In contrast to the average blood glucose concentration reflected in an A1C level, the measurement of blood glucose itself, termed self monitoring of blood glucose (SMBG), only reflects what is going on at that moment. This has both advantages and disadvantages. One advantage is that, at least theoretically, interventions can be carried out by the patient at that moment to counter the high (or low) blood glucose concentration. Furthermore, when adjusting insulin doses, it is important to know the pattern of blood glucose values, i.e., when during the day the levels are high, in range, or low, since different parts of the insulin prescription affect glucose concentrations at various times after injection.The disadvantage is that the value only reflects one instance in time and glucose concentrations fluctuate throughout the day and night.Therefore, one value does not accurately portray what the overall levels of glucose are. It is certainly not unheard for patients to manipulate their behavior to ‘look good’ (i.e., have a glucose concentration near normal) when seen by their doctor by restricting their diets several days before, omitting food for 18–24 hours before the visit, taking extra insulin, etc. In that vein, it has been amply demonstrated that up to a quarter of patients will falsify their SMBG values when writing the results in their log books. In that case, they usually conveniently forget to bring in the meter, most of which contain a memorychip. Discrepancies between A1C levels and proffered SMBG values usually flush out this misguided behavior. Most people would agree that treatments, especially those that have invasive components and/or are expensive, should result in improved clinical outcomes. SMBG, as part of a treatment plan, is both expensive and invasive but does have the potential to improve outcomes by helping to lower glucose concentrations and thereby decrease the small vessel complications of diabetes. In patients taking insulin, performing SMBG offers the opportunity to correct high measured values at that moment by injecting additional rapid-acting insulin. More importantly, the pattern of results over longer periods of time enables the physician (or selected patients) to make insulin dose adjustments to counteract blood glucose concentrations exceeding the desired range.Therefore, it is not surprising that in at least eight studies, A1C levels were inversely related to the frequency of SMBG measurements in insulin-requiring patients, i.e., the more frequently that patients tested, the lower their A1C levels (see Figure 1). However, simply measuring blood glucose is ineffective. In one of the studies, increased frequency of SMBG resulted in lower A1C levels only in those who self-adjusted their insulin doses, not in the insulin-requiring patients who did not. This strongly suggests that acting on the measured values is necessary.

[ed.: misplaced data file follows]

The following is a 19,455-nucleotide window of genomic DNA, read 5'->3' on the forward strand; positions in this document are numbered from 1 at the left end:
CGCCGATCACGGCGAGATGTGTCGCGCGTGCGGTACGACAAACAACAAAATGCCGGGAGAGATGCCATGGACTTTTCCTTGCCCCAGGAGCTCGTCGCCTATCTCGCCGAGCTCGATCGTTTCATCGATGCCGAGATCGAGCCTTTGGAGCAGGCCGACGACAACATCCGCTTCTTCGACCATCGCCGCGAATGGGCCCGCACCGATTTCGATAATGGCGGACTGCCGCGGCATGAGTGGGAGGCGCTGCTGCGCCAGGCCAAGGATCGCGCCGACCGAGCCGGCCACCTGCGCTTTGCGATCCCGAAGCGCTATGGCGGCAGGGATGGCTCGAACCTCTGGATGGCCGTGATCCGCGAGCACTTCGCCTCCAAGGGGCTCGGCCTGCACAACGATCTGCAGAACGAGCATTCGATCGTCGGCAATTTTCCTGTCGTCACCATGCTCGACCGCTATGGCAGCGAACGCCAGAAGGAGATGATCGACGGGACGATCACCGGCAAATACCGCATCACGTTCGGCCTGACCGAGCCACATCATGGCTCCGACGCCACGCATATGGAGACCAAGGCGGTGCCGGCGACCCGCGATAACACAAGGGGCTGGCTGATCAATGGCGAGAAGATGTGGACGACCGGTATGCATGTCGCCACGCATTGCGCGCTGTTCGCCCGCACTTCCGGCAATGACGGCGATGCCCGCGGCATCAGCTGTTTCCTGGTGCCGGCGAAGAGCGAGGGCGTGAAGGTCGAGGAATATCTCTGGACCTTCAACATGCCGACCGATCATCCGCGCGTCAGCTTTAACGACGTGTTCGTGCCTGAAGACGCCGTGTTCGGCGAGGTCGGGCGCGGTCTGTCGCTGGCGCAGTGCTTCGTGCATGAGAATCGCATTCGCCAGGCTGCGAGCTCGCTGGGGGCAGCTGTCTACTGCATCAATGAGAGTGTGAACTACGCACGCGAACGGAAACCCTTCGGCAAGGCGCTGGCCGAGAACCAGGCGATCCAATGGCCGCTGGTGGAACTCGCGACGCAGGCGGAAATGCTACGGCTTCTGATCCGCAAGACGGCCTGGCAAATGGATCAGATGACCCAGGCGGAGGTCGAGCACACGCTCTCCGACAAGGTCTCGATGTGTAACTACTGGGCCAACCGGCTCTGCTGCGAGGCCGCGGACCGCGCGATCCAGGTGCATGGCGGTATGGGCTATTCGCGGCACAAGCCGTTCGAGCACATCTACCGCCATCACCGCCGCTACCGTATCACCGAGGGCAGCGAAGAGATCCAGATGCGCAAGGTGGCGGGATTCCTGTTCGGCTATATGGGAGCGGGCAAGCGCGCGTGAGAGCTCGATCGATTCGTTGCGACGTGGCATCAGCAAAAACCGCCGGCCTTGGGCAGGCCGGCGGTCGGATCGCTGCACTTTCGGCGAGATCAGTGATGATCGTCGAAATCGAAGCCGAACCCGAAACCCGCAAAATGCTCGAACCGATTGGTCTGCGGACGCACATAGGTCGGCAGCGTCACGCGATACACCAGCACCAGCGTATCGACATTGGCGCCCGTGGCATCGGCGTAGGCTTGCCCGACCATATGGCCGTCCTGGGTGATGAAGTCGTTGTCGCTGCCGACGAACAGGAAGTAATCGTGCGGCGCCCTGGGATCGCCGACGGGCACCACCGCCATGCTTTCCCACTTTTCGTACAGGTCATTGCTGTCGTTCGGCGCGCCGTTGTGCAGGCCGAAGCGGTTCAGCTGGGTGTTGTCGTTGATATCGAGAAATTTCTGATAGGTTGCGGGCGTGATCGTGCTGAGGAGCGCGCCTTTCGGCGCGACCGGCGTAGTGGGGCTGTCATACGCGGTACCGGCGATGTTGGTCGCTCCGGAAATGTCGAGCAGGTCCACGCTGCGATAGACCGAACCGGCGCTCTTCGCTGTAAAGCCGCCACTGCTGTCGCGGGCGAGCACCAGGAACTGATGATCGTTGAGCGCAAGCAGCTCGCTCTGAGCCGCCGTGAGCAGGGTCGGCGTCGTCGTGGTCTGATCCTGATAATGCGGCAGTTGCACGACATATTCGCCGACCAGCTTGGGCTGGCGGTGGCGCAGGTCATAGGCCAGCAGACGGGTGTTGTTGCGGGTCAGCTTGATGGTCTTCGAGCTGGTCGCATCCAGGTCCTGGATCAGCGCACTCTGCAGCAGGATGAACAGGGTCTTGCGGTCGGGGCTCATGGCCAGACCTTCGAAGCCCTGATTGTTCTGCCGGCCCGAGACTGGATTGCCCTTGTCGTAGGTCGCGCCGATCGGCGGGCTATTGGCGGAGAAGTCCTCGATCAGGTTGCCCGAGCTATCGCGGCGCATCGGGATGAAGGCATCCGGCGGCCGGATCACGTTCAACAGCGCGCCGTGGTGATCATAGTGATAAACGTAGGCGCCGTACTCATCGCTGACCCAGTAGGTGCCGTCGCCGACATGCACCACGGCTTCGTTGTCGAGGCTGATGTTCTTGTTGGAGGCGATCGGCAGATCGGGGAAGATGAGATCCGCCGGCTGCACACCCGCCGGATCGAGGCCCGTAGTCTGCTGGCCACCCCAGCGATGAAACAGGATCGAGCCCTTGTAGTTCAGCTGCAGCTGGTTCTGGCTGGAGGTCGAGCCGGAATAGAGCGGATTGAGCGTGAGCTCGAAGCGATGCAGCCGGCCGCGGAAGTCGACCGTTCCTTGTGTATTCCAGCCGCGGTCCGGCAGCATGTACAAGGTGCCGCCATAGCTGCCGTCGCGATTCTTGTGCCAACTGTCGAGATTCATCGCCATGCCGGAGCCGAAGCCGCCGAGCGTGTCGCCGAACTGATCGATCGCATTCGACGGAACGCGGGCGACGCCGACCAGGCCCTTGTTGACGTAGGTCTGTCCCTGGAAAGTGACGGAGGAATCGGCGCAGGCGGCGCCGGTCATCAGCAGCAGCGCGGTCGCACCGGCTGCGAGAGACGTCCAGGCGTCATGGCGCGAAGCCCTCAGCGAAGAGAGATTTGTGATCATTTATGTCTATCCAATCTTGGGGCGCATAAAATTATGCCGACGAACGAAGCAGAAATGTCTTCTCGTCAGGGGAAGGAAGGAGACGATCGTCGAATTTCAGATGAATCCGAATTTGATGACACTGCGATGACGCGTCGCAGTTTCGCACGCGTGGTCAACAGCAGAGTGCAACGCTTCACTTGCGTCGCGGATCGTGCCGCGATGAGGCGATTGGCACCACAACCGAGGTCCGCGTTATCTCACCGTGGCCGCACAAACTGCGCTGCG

At least 19 studies have been carried out to evaluate the effect of SMBG on A1C levels in diabetic patients not receiving insulin. Only five have been positive, i.e., showing that performing SMBG in these patients was associated with statistically significant lower A1C levels than in control groups that did not carry out SMBG. However, in each one of them, factors other than SMBG were probably responsible for the positive results. These include greater attention to education and decisionmaking in the group performing SMBG compared with the control group, self-selection or a preferential drop-out rate. In the first case, those in the SMBG group either received more intensive nutritional counseling or decisions on changing therapy were made more frequently than in their matched control group. In the second case, patients were given the choice of performing SMBG or not.Those who chose to also had better selfcare practices and healthy lifestyle behaviors documented by a questionnaire, thus invalidating the conclusion that SMBG per se is what led to the lower A1C levels. Finally, in one study, nearly 50% failed to finish it. If the nearly half of the SMBG group that failed to complete the study were enriched in those who were showing the least response, these results could also be due to self selection.